Sawdust, dirt and other debris can end up in the tank if you’re a little too careless when you fill the gas tank. I’ll be honest – I’ve removed the gas cap before and dropped it on the ground where it picked up all kinds of junk that probably wound up inside the gas tank.

Set the cap aside in a clean place or at least wipe it off before threading it back onto the tank when you fuel the saw.

#4 No spark

A spark plug in a properly running saw should last for years. But they can form deposits on the electrode, particularly if the saw burns low-quality two-stroke oil.

Pull the plug and inspect condition. Clean the electrode with light sandpaper and check the gap. Ensure it’s at the factory setting, which should be included in the owner’s manual.

Cleaning spark plug.

To check for spark, remove the plug from the engine. With the plug wire attached, hold the plug against the cylinder head and slowly pull the recoil. You should see a strong blue spark. If not, replace the plug.

If the plug is good but you still have no spark, check that the plug wire is intact. One of my saws recently failed to start after having run great the previous time I used it. A little investigation revealed the plug wire had broken.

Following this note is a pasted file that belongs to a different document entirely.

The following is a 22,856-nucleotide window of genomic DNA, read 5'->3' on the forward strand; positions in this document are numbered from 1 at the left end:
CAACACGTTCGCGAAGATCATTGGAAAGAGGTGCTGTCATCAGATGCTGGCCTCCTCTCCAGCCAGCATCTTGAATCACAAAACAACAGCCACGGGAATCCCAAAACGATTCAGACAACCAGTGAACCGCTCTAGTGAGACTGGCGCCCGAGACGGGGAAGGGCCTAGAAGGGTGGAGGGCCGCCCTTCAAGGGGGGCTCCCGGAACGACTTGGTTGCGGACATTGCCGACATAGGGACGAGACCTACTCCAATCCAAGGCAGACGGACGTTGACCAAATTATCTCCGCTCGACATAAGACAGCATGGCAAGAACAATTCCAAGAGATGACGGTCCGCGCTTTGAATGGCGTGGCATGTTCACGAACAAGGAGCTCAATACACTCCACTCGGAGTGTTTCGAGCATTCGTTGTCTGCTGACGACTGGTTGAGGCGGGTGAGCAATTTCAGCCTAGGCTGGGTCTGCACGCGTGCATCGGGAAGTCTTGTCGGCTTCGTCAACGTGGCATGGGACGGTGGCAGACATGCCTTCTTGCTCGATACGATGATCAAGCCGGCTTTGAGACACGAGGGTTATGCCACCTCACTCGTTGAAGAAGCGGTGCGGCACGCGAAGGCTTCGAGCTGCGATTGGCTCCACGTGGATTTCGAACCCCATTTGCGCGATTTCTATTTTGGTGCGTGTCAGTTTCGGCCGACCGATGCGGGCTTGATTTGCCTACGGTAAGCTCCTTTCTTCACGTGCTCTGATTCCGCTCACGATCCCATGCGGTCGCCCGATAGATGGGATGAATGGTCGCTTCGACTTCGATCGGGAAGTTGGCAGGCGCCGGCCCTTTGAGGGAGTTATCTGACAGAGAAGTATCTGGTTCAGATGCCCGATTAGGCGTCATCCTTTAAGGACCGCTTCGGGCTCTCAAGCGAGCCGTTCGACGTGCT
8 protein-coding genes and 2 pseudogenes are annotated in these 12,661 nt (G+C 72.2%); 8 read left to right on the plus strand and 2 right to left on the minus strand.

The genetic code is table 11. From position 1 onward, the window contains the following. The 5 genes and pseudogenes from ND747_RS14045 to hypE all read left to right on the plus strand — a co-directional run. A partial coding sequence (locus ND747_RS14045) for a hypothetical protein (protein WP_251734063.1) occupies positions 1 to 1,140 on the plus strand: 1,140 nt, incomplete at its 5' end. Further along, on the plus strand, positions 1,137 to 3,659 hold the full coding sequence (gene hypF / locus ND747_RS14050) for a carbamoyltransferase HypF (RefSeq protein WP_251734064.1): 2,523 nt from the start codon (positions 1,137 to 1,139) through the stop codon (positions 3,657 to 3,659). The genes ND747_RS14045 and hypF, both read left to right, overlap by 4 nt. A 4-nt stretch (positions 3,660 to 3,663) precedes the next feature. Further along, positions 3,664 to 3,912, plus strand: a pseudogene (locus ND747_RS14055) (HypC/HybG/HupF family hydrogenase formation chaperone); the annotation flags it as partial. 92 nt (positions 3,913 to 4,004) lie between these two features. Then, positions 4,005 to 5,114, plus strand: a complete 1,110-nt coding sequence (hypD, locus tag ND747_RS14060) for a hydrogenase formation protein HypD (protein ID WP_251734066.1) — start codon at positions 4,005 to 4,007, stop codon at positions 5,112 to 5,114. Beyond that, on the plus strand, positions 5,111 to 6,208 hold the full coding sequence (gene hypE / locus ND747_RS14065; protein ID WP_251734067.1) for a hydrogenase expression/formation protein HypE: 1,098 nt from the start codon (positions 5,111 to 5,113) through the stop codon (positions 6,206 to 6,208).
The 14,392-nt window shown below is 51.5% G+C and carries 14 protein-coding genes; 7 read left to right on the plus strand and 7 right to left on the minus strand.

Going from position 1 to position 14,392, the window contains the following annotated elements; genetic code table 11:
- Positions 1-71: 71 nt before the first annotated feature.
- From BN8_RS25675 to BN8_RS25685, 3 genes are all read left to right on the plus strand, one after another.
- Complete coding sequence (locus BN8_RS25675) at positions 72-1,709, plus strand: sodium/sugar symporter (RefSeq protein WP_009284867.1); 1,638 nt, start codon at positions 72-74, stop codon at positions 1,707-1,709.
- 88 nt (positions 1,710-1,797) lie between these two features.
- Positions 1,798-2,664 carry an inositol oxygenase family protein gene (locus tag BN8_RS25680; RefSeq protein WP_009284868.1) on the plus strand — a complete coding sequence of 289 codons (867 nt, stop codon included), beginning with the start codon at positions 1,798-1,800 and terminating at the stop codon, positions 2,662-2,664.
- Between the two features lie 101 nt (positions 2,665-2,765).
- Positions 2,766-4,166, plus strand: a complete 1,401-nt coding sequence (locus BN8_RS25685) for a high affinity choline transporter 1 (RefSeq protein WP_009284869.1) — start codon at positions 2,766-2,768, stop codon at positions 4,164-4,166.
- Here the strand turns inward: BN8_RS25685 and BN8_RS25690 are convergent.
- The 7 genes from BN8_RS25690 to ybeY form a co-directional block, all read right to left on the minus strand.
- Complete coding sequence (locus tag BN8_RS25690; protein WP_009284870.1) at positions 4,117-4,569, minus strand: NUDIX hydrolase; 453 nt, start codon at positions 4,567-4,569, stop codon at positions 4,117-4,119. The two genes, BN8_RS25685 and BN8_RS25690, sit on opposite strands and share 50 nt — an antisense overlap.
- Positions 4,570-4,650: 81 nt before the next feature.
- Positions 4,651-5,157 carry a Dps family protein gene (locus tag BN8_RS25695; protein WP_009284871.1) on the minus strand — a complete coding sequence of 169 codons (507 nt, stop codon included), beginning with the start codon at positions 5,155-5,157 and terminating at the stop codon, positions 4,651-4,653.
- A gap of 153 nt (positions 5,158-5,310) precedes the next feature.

If the wire is fine, it’s likely the coil is bad and requires replacement.

#5 Clogged spark-arrestor screen

Engines require air to operate. If they don’t get enough air, they’ll bog down or quit altogether.

Using a low-quality oil or running the saw too rich can create excess oil deposits that clog the spark-arrestor screen and choke off airflow. This results in chainsaw starting problems or rough running once it’s started.

Remove the screen and clean it with a wire brush.

Clean the spark arrestor screen to help solve chainsaw starting problems.

To help prevent the problem, use a high-quality synthetic oil that burns cleanly. It also helps to run the saw on a leaner mix ratio.

We designed AMSOIL SABER® Professional Synthetic 2-Stroke Oil for just this scenario. It not only burns cleanly to fight deposits, you can safely use it at any mix ratio up to 100:1. In fact, equipment using SABER Professional was 96% carbon-free in testing.

AMSOIL SABER Professional helps prevent carbon.

#6 Plugged air filter

A clogged air filter can be just as problematic as a clogged spark-arrestor screen.

The same principle applies – no airflow, no operation. Remove the air filter and clean it with compressed air directed from the inside of the filter out. Tap it on a work bench to loosen deposits.

Clean the air filter to help solve chainsaw starting problems.

If it’s in bad shape, replace it; the air filter is your only defense against sawdust and other debris entering the engine and causing wear. They’re much less expensive than a new saw.

In my experience, these are the top reasons for chainsaw starting problems. Maintain your saws by stabilizing the fuel, using high-quality two-stroke oil and cleaning the air filter and spark plug frequently. Do that and they’ll start right up and run properly when it’s time to cut wood.

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by John Baker

AMSOIL Technical Writer and 12-year veteran of the synthetic lubricants industry. Enjoy making complex topics in the automotive, powersports, industrial and other markets understandable. Avid DIYer who always seeks to repair rather than replace.